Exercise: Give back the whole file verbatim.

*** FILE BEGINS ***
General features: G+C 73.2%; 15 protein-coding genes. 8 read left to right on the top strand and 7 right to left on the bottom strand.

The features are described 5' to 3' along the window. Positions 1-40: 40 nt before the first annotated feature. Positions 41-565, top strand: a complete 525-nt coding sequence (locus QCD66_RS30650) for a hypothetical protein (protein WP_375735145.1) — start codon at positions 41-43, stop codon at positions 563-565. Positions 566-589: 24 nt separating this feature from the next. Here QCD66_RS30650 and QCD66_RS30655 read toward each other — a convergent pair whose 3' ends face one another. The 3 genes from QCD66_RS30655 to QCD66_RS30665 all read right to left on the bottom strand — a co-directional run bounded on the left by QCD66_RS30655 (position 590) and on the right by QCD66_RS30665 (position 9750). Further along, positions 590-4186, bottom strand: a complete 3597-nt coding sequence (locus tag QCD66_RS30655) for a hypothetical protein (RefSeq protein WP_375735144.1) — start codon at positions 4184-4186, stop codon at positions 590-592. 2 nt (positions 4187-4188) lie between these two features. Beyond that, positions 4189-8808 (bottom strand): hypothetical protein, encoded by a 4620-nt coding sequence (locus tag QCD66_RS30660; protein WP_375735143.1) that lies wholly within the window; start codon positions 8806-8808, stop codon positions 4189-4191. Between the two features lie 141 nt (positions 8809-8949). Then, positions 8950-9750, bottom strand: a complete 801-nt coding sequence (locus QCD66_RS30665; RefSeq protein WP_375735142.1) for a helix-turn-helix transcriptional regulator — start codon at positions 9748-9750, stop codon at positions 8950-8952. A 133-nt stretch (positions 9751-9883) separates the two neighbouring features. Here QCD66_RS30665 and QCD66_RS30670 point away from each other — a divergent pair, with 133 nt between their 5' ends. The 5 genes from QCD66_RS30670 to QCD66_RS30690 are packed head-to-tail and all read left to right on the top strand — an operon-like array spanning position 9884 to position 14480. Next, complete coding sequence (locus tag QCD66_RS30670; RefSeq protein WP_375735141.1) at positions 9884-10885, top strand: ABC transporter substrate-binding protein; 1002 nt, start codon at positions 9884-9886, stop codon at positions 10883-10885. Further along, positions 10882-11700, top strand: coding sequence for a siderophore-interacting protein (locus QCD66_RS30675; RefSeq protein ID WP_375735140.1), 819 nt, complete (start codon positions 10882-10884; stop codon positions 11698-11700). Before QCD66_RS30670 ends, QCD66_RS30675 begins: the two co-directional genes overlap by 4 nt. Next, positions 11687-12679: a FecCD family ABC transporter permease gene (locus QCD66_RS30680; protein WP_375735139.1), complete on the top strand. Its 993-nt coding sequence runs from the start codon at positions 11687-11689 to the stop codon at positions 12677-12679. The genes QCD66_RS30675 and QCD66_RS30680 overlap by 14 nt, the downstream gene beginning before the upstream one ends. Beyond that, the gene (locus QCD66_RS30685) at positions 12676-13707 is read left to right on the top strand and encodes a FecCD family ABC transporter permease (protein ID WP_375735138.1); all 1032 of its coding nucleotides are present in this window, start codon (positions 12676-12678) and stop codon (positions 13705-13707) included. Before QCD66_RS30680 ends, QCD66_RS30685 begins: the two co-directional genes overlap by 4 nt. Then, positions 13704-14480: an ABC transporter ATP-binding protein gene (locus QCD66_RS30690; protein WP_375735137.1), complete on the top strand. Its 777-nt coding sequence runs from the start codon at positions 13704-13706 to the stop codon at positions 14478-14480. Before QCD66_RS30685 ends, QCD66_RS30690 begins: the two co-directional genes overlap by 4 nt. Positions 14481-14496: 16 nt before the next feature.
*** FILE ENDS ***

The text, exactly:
General features: G+C 73.2%; 15 protein-coding genes. 8 read left to right on the top strand and 7 right to left on the bottom strand.

The features are described 5' to 3' along the window. Positions 1-40: 40 nt before the first annotated feature. Positions 41-565, top strand: a complete 525-nt coding sequence (locus QCD66_RS30650) for a hypothetical protein (protein WP_375735145.1) — start codon at positions 41-43, stop codon at positions 563-565. Positions 566-589: 24 nt separating this feature from the next. Here QCD66_RS30650 and QCD66_RS30655 read toward each other — a convergent pair whose 3' ends face one another. The 3 genes from QCD66_RS30655 to QCD66_RS30665 all read right to left on the bottom strand — a co-directional run bounded on the left by QCD66_RS30655 (position 590) and on the right by QCD66_RS30665 (position 9750). Further along, positions 590-4186, bottom strand: a complete 3597-nt coding sequence (locus tag QCD66_RS30655) for a hypothetical protein (RefSeq protein WP_375735144.1) — start codon at positions 4184-4186, stop codon at positions 590-592. 2 nt (positions 4187-4188) lie between these two features. Beyond that, positions 4189-8808 (bottom strand): hypothetical protein, encoded by a 4620-nt coding sequence (locus tag QCD66_RS30660; protein WP_375735143.1) that lies wholly within the window; start codon positions 8806-8808, stop codon positions 4189-4191. Between the two features lie 141 nt (positions 8809-8949). Then, positions 8950-9750, bottom strand: a complete 801-nt coding sequence (locus QCD66_RS30665; RefSeq protein WP_375735142.1) for a helix-turn-helix transcriptional regulator — start codon at positions 9748-9750, stop codon at positions 8950-8952. A 133-nt stretch (positions 9751-9883) separates the two neighbouring features. Here QCD66_RS30665 and QCD66_RS30670 point away from each other — a divergent pair, with 133 nt between their 5' ends. The 5 genes from QCD66_RS30670 to QCD66_RS30690 are packed head-to-tail and all read left to right on the top strand — an operon-like array spanning position 9884 to position 14480. Next, complete coding sequence (locus tag QCD66_RS30670; RefSeq protein WP_375735141.1) at positions 9884-10885, top strand: ABC transporter substrate-binding protein; 1002 nt, start codon at positions 9884-9886, stop codon at positions 10883-10885. Further along, positions 10882-11700, top strand: coding sequence for a siderophore-interacting protein (locus QCD66_RS30675; RefSeq protein ID WP_375735140.1), 819 nt, complete (start codon positions 10882-10884; stop codon positions 11698-11700). Before QCD66_RS30670 ends, QCD66_RS30675 begins: the two co-directional genes overlap by 4 nt. Next, positions 11687-12679: a FecCD family ABC transporter permease gene (locus QCD66_RS30680; protein WP_375735139.1), complete on the top strand. Its 993-nt coding sequence runs from the start codon at positions 11687-11689 to the stop codon at positions 12677-12679. The genes QCD66_RS30675 and QCD66_RS30680 overlap by 14 nt, the downstream gene beginning before the upstream one ends. Beyond that, the gene (locus QCD66_RS30685) at positions 12676-13707 is read left to right on the top strand and encodes a FecCD family ABC transporter permease (protein ID WP_375735138.1); all 1032 of its coding nucleotides are present in this window, start codon (positions 12676-12678) and stop codon (positions 13705-13707) included. Before QCD66_RS30680 ends, QCD66_RS30685 begins: the two co-directional genes overlap by 4 nt. Then, positions 13704-14480: an ABC transporter ATP-binding protein gene (locus QCD66_RS30690; protein WP_375735137.1), complete on the top strand. Its 777-nt coding sequence runs from the start codon at positions 13704-13706 to the stop codon at positions 14478-14480. Before QCD66_RS30685 ends, QCD66_RS30690 begins: the two co-directional genes overlap by 4 nt. Positions 14481-14496: 16 nt before the next feature.